In addition to participation and support from teachers, which are vital to implementation sustainability, findings also show the importance of garnering middle-level buy-in (for e.g., from pedagogical experts and mid-level decision-makers) who may act as champions and enthusiastic intermediaries between teachers and the district. The theme of intermediation can be extended to other meso-level actors who help relay between ecosystem stakeholders as featured in other practice oriented works such as MSI’s scaling up framework (Cooley and Kohl, 2006).

Indeed, third parties and other influential stakeholders can act as important facilitators, for example by helping innovators and implementers navigate complexity and determine which pathways to prioritize on their scaling journeys – from ideation through implementation and towards systems change.

HundrED’s paper shows some of the diverse paths to implementation that different innovations have taken. For example, Speed School and Second Chance, initiatives from West Africa offering accelerated learning to help out-of-school students catch up and transition into conventional classrooms in government schools, are operated by philanthropic organizations Geneva Global and Luminos Fund, respectively, acting as both implementers and change agents. The scaling journeys started at the national as well as regional levels of the system. And middle- level officials were also instrumental in supporting the program’s scaling, as were the teachers and the provision of teacher training at the classroom level.

Moreover, through partnering with the Ethiopian government, implementing with local civil society organizations, and encouraging teacher engagement and peer-to-peer influence, deep scaling ensued with the changing of mindsets around teaching and teacher training. Scaling up was also driven by working with governments to create new training policies, curricula, and

Another example is Slam Out Loud, an Indian innovation that uses the power of performance and visual arts to build SEL and creative skills. Here, discussions began at the middle layer of the national education system in Finland with pedagogical experts mediating between the Helsinki Education Division director and the teachers. Key for scaling deep and scaling up were the mindset changes of teachers and decision-makers around the use of meditation techniques and new approaches to special needs and student well-being. This was facilitated by HundrED acting as a change agent for this implementation. The key takeaway from this is that regardless of a top down or bottom up orientation on the path to scaling, there is no one-size-fits-all approach that guarantees implementation success or sustainability of an innovation. But by drawing learnings from different implementation and scaling projects, a scale-as-learning philosophy (Mickelsson et al., 2018) cultivates a learning mindset so that knowledge is built cumulatively with every scaling experience from the different international projects in diverse contexts.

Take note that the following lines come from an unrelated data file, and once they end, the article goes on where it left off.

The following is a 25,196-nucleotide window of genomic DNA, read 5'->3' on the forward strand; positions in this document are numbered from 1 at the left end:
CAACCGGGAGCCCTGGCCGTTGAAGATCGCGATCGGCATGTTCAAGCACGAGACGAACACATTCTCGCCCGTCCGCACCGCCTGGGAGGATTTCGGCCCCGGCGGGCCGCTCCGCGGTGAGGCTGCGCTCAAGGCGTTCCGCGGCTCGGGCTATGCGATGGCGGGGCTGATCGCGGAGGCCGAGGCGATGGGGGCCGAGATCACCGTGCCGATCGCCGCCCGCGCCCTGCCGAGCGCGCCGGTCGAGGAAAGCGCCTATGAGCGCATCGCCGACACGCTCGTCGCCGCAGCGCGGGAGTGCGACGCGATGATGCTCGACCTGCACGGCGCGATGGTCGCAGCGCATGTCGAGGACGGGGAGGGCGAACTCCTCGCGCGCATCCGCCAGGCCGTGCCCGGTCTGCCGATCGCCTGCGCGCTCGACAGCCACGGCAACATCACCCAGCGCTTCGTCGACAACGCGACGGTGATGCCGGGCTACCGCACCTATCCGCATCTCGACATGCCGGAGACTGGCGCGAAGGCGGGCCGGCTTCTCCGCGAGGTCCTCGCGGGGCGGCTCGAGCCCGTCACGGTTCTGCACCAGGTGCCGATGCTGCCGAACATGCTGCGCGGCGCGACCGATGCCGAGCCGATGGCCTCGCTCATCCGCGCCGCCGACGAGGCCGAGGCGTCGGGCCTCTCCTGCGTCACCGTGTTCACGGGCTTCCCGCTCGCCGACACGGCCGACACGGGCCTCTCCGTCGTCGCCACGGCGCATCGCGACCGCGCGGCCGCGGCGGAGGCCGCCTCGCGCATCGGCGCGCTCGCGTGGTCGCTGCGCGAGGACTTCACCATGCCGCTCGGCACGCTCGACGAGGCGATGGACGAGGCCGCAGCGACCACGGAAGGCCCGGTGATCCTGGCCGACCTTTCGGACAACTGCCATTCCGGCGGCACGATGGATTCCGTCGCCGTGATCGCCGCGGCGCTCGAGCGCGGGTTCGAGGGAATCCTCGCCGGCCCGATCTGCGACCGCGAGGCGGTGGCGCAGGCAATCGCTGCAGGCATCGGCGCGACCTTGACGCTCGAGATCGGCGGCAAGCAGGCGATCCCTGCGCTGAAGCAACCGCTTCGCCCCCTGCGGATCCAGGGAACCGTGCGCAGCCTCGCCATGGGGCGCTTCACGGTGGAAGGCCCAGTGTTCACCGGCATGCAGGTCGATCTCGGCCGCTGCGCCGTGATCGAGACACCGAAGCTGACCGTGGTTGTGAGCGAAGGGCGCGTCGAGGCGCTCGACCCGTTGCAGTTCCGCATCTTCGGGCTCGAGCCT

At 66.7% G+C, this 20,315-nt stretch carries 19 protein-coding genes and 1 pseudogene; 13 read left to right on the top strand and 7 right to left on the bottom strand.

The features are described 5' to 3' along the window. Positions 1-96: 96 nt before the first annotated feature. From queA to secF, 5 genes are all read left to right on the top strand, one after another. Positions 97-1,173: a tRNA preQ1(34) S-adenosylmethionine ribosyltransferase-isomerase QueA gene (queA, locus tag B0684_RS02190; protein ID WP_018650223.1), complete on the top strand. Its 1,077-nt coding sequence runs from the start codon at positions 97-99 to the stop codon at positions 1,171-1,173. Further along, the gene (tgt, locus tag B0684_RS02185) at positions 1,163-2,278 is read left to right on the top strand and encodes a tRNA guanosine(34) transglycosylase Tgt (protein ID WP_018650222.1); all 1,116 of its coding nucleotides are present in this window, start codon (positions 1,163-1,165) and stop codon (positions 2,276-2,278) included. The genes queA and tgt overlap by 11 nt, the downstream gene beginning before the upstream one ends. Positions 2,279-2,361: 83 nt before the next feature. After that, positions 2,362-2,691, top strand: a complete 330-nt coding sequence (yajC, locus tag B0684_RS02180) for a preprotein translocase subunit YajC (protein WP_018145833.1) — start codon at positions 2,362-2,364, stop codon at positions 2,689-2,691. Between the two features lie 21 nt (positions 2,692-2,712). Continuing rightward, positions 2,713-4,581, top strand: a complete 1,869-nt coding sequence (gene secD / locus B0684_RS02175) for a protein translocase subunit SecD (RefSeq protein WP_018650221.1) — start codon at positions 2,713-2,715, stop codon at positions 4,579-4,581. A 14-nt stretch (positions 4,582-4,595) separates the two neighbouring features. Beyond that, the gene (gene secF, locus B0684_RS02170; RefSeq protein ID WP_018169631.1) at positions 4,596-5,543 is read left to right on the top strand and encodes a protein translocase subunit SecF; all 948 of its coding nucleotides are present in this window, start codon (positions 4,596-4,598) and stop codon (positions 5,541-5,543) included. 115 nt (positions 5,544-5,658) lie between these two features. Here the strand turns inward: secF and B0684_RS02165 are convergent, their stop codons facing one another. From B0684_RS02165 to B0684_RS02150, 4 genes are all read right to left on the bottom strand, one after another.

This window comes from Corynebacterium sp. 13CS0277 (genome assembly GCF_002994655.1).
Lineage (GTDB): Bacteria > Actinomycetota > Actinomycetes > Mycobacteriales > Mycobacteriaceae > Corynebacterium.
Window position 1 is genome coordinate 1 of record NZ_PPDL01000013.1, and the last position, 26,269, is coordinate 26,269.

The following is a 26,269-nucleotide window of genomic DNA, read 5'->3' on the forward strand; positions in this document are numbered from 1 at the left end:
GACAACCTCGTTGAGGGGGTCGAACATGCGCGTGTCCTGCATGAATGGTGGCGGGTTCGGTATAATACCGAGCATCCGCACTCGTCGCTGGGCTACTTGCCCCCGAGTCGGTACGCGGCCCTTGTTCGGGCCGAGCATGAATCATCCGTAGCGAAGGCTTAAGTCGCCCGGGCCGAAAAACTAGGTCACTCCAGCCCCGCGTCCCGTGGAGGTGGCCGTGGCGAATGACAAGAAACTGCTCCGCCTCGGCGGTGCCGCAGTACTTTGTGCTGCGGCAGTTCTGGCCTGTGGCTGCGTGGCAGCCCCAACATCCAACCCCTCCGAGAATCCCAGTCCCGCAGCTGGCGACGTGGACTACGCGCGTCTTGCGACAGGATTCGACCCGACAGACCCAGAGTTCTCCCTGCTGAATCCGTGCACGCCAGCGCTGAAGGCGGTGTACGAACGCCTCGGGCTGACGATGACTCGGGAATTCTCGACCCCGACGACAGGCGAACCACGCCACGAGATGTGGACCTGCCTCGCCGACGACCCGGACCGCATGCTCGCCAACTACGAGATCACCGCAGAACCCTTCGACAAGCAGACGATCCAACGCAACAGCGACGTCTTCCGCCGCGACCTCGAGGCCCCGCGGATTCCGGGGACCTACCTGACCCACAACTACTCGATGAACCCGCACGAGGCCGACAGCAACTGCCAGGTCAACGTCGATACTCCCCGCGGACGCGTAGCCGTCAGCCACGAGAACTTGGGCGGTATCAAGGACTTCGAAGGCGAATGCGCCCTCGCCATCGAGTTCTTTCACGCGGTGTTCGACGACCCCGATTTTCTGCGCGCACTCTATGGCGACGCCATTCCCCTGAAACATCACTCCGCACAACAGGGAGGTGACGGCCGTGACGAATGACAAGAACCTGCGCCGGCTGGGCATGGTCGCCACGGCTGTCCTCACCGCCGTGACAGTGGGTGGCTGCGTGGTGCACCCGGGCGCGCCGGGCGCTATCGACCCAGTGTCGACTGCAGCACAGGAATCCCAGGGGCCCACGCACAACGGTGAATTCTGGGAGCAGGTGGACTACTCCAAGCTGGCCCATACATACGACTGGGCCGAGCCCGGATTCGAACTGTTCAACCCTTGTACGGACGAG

HundrED’s paper highlights the significance of nurturing trust through collaboration and co-design with teachers and other key stakeholders. It also stresses the importance of addressing multiple levels of the ecosystem simultaneously and including the middle layers where change agents like intermediating organizations and administrators can greatly aid in increasing policy-maker and teacher engagement. Lastly, while navigating the messy middle, it is important to remember that flexibility and experimentation are essential to explore and test different routes to

This spirit of experimentation and scale-as-learning will be embodied within the new HundrED Implementation Center, and the implementation-scaling journey will be studied more closely and systematically to drive continuous knowledge in the community.


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Cooley, L. and Kohn, R., Scaling Up – from Vision to Large-scale Change, A Management Framework for Practitioners, Management Systems International, 2006,

​Lee, O. and Krajcik, J., Large-Scale Interventions in Science Education for Diverse Student Groups in Varied Educational Settings, JOURNAL OF RESEARCH IN SCIENCE TEACHING, vol. 49, no. 3, pp.271–80, accessed October 19, 2023, from, 2012. DOI: 10.1002/tea.21009

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​Mickelsson, M., Kronlid, D. O. and Lotz-Sisitka, H., Consider the Unexpected: Scaling ESD as a Matter of Learning, Environmental Education Research, vol. 25, no. 1, pp. 135–50, accessed October 19, 2023, from, January 2, 2019. DOI: 10.1080/13504622.2018.1429572

Moore, M.-L.; Riddell, D.; Vocisano, D. Scaling out, Scaling up, Scaling Deep: Strategies of Non-Profits in Advancing Systemic Social Innovation. J. Corp. Citizsh. 2015, 58, 67–85.

​Morel, R. P., Coburn, C., Catterson, A. K. and Higgs, J., The Multiple Meanings of Scale: Implications for Researchers and Practitioners, Educational Researcher, vol. 48, no. 6, pp. 369–77, accessed October 19, 2023, from
articles.149, June 27, 2019. DOI: 10.3102/0013189X19860531